Dynamic range is the ratio between the strongest and weakest signal measured in a given context. For example, the dynamic range of a camera sensor is the ratio between the brightest and darkest signals that can be captured in a single image.
Like most other things in photography, dynamic range is often measured in stops, with one-stop brighter meaning twice as much light.
The human eye can actually adapt to different brightness levels in the range of about 46.5 stops.
Dynamic range & ISO settings
The dynamic range of your camera depends on the ISO setting. For example, the Sony A7IV as measured by DXOMark has a dynamic range of 14.7 stops at base ISO but only 10.2 stops at ISO 6400. Typically, the highest dynamic range is obtained at the base (non-extended) ISO.
Dynamic range & Sensor Size
We also see that dynamic range increases with sensor size. Therefore, it will be easier to capture the dynamic range of a dramatic landscape with a larger-sensor camera with just one shot, which is one of many reasons why full-frame cameras are often preferred for landscapes.
These days, any current full-frame camera will give you a healthy number of over 14 stops. Moreover, there are so many other factors affecting image quality that sensor dynamic range should not be overemphasized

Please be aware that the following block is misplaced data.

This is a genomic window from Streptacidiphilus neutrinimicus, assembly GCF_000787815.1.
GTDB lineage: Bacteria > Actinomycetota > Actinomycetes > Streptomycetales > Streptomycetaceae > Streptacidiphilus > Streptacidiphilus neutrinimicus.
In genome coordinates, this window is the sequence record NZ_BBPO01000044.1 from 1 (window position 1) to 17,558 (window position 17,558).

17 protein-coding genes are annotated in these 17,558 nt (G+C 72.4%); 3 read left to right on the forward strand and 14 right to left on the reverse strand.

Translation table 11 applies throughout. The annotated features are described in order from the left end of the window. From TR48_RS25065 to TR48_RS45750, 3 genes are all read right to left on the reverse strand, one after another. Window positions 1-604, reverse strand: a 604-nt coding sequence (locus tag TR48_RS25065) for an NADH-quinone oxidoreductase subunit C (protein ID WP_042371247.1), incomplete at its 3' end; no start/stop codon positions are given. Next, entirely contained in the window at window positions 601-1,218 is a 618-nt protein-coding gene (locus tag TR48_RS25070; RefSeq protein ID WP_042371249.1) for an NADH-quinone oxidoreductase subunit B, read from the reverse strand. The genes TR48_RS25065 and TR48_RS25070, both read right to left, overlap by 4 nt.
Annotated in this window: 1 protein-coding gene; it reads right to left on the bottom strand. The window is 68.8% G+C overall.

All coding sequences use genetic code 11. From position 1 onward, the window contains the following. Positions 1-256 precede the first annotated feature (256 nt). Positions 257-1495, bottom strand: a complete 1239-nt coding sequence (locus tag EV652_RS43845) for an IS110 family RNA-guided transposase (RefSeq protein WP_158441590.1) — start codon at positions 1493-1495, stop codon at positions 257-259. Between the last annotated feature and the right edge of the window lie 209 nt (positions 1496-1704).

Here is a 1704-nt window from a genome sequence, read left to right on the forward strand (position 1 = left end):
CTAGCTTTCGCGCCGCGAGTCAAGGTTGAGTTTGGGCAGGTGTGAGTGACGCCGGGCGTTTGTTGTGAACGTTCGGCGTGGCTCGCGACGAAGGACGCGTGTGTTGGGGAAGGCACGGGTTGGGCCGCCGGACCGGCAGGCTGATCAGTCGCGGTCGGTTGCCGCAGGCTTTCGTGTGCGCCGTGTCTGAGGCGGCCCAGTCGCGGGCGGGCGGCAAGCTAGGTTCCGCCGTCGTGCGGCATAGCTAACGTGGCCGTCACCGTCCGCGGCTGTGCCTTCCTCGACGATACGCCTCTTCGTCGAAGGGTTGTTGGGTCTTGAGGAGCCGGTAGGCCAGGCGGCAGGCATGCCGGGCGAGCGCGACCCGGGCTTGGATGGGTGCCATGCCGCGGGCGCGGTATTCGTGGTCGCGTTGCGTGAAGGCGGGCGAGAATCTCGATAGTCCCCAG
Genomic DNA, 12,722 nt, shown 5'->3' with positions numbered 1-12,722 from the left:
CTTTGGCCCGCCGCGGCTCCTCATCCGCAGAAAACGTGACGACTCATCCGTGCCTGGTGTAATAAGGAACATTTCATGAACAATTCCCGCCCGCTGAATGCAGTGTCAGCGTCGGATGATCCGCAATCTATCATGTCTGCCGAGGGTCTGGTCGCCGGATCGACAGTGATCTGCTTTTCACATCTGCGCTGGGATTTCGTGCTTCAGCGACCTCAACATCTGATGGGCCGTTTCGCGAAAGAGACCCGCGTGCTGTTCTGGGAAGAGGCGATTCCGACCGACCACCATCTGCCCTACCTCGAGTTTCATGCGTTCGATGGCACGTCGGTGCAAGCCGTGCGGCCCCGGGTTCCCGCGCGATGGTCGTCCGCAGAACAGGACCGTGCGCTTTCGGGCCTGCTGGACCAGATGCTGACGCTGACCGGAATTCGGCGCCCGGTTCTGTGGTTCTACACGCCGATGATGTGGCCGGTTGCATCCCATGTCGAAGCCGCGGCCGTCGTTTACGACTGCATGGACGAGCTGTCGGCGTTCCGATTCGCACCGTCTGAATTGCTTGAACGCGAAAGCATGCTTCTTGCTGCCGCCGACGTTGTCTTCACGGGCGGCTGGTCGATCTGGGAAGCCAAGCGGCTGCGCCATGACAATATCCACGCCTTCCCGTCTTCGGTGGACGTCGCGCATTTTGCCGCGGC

Underexpose for Digital & overexpose for Film Cameras
For digital cameras, shadow details are easier to recover compared to highlights ie underexposure is easier to recover than overexposure. This means that you should expose to the brightest important parts of your image without being overexposed. Moreover, for landscapes, you should do this at base ISO (except when you can’t).
In the film, the situation is a little different. Overexposure is more easily recovered with negative film, whereas shadow detail is very easily lost. This is the opposite of digital, where highlights are easily lost but shadow detail is easily recovered.
Therefore with negative film, it makes sense to overexpose a little to get the additional shadow detail. Please note, this does not apply to positive or slide film which loses detail in overexposure like digital.
Dynamic range simply tells you how great the difference is between the brightest and darkest signals, either in a scene or perceivable by a sensor. In some types of photography such as landscape photography, the dynamic range of scenes is often high, and therefore it’s important to fit as much of it in your final image as possible.